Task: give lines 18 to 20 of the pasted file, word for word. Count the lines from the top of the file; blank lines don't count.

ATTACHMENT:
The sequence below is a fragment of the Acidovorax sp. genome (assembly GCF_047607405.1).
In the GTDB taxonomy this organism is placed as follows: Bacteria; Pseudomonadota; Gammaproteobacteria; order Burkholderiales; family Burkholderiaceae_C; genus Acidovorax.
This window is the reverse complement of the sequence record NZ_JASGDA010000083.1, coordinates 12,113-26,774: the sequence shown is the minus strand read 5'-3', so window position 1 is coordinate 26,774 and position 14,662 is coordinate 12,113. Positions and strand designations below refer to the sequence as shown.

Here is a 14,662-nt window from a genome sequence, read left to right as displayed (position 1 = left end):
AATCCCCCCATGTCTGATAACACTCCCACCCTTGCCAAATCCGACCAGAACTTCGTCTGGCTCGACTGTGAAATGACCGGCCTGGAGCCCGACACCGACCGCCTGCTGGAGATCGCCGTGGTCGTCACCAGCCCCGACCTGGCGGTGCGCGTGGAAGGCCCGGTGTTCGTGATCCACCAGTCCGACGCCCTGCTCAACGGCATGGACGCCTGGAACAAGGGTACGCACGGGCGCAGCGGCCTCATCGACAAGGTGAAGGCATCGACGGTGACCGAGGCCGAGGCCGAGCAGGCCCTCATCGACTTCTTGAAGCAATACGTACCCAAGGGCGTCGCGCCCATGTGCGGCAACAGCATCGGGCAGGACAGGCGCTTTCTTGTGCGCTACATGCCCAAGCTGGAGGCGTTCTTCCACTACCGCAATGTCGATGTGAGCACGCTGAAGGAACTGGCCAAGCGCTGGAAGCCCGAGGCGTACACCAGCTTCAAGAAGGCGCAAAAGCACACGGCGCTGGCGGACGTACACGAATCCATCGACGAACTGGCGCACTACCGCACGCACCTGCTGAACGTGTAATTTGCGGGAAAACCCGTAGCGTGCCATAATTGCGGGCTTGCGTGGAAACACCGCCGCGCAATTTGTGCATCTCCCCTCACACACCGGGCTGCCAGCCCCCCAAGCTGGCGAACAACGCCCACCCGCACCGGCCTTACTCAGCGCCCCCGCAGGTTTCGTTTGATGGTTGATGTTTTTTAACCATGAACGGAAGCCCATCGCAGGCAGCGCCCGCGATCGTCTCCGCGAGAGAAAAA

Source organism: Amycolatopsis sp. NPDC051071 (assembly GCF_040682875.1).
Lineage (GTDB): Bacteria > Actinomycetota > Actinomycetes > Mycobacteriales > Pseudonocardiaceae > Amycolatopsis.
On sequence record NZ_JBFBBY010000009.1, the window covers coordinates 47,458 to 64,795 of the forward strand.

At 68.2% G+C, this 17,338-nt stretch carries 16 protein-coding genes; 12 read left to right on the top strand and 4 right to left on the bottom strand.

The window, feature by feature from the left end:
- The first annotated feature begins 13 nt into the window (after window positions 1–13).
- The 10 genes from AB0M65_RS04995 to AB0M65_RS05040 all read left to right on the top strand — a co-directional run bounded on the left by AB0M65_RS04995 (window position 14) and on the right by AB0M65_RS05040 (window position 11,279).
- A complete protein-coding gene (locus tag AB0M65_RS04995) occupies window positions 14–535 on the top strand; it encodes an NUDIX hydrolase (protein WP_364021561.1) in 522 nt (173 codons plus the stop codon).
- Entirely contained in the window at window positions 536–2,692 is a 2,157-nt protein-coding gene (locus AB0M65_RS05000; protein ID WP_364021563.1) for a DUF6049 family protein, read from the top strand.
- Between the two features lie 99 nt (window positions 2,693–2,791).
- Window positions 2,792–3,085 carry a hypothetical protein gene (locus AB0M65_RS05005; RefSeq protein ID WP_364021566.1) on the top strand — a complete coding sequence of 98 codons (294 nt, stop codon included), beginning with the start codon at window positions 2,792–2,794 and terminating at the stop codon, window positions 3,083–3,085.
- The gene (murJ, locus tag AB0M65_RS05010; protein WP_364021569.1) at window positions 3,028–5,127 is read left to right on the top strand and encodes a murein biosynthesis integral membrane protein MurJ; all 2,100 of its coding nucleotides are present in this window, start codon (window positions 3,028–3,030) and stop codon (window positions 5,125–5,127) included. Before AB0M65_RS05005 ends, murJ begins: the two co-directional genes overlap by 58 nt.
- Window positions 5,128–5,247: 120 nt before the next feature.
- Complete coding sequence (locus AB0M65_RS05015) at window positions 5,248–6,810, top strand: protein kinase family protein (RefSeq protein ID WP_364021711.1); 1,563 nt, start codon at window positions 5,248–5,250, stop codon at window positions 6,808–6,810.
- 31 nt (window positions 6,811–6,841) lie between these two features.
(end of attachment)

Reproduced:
- Window positions 5,128–5,247: 120 nt before the next feature.
- Complete coding sequence (locus AB0M65_RS05015) at window positions 5,248–6,810, top strand: protein kinase family protein (RefSeq protein ID WP_364021711.1); 1,563 nt, start codon at window positions 5,248–5,250, stop codon at window positions 6,808–6,810.
- 31 nt (window positions 6,811–6,841) lie between these two features.